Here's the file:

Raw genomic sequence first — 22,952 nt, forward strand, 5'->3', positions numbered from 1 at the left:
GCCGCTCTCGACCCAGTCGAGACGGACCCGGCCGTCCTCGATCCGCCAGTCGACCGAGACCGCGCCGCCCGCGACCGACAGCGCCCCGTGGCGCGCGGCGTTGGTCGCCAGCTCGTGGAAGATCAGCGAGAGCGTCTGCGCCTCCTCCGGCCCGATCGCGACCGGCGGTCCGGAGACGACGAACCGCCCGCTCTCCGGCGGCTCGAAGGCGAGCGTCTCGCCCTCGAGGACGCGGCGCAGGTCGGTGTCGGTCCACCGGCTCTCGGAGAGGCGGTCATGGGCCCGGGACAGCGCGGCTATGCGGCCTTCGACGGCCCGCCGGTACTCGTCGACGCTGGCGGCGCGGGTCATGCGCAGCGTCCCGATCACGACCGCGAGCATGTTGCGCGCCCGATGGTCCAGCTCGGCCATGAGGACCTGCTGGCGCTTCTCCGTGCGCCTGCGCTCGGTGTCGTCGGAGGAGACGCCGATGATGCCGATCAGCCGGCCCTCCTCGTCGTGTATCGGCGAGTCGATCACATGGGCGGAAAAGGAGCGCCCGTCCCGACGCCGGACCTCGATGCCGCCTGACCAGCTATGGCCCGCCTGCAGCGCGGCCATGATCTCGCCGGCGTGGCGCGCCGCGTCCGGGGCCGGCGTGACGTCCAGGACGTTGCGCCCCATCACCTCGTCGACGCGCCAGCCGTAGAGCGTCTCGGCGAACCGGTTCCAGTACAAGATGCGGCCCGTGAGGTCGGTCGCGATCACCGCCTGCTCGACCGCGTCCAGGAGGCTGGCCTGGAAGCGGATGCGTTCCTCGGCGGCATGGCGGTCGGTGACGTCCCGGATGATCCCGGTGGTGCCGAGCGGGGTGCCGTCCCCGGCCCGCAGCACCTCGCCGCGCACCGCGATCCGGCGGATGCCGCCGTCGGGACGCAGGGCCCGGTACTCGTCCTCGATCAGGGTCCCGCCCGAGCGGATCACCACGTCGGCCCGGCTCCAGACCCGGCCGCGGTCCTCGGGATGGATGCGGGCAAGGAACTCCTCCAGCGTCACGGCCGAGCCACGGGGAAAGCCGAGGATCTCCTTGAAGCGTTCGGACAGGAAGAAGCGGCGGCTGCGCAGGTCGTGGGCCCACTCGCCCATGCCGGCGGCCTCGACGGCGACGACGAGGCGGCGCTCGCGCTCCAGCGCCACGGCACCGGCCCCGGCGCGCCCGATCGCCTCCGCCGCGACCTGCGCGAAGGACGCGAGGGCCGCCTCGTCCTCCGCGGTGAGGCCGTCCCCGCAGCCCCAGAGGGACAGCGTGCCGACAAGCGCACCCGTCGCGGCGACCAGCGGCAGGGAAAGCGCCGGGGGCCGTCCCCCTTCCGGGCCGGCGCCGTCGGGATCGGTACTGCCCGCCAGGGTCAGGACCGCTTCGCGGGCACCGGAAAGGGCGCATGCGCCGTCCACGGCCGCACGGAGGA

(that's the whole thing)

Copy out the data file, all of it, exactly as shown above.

Raw genomic sequence first — 22,952 nt, forward strand, 5'->3', positions numbered from 1 at the left:
GCCGCTCTCGACCCAGTCGAGACGGACCCGGCCGTCCTCGATCCGCCAGTCGACCGAGACCGCGCCGCCCGCGACCGACAGCGCCCCGTGGCGCGCGGCGTTGGTCGCCAGCTCGTGGAAGATCAGCGAGAGCGTCTGCGCCTCCTCCGGCCCGATCGCGACCGGCGGTCCGGAGACGACGAACCGCCCGCTCTCCGGCGGCTCGAAGGCGAGCGTCTCGCCCTCGAGGACGCGGCGCAGGTCGGTGTCGGTCCACCGGCTCTCGGAGAGGCGGTCATGGGCCCGGGACAGCGCGGCTATGCGGCCTTCGACGGCCCGCCGGTACTCGTCGACGCTGGCGGCGCGGGTCATGCGCAGCGTCCCGATCACGACCGCGAGCATGTTGCGCGCCCGATGGTCCAGCTCGGCCATGAGGACCTGCTGGCGCTTCTCCGTGCGCCTGCGCTCGGTGTCGTCGGAGGAGACGCCGATGATGCCGATCAGCCGGCCCTCCTCGTCGTGTATCGGCGAGTCGATCACATGGGCGGAAAAGGAGCGCCCGTCCCGACGCCGGACCTCGATGCCGCCTGACCAGCTATGGCCCGCCTGCAGCGCGGCCATGATCTCGCCGGCGTGGCGCGCCGCGTCCGGGGCCGGCGTGACGTCCAGGACGTTGCGCCCCATCACCTCGTCGACGCGCCAGCCGTAGAGCGTCTCGGCGAACCGGTTCCAGTACAAGATGCGGCCCGTGAGGTCGGTCGCGATCACCGCCTGCTCGACCGCGTCCAGGAGGCTGGCCTGGAAGCGGATGCGTTCCTCGGCGGCATGGCGGTCGGTGACGTCCCGGATGATCCCGGTGGTGCCGAGCGGGGTGCCGTCCCCGGCCCGCAGCACCTCGCCGCGCACCGCGATCCGGCGGATGCCGCCGTCGGGACGCAGGGCCCGGTACTCGTCCTCGATCAGGGTCCCGCCCGAGCGGATCACCACGTCGGCCCGGCTCCAGACCCGGCCGCGGTCCTCGGGATGGATGCGGGCAAGGAACTCCTCCAGCGTCACGGCCGAGCCACGGGGAAAGCCGAGGATCTCCTTGAAGCGTTCGGACAGGAAGAAGCGGCGGCTGCGCAGGTCGTGGGCCCACTCGCCCATGCCGGCGGCCTCGACGGCGACGACGAGGCGGCGCTCGCGCTCCAGCGCCACGGCACCGGCCCCGGCGCGCCCGATCGCCTCCGCCGCGACCTGCGCGAAGGACGCGAGGGCCGCCTCGTCCTCCGCGGTGAGGCCGTCCCCGCAGCCCCAGAGGGACAGCGTGCCGACAAGCGCACCCGTCGCGGCGACCAGCGGCAGGGAAAGCGCCGGGGGCCGTCCCCCTTCCGGGCCGGCGCCGTCGGGATCGGTACTGCCCGCCAGGGTCAGGACCGCTTCGCGGGCACCGGAAAGGGCGCATGCGCCGTCCACGGCCGCACGGAGGA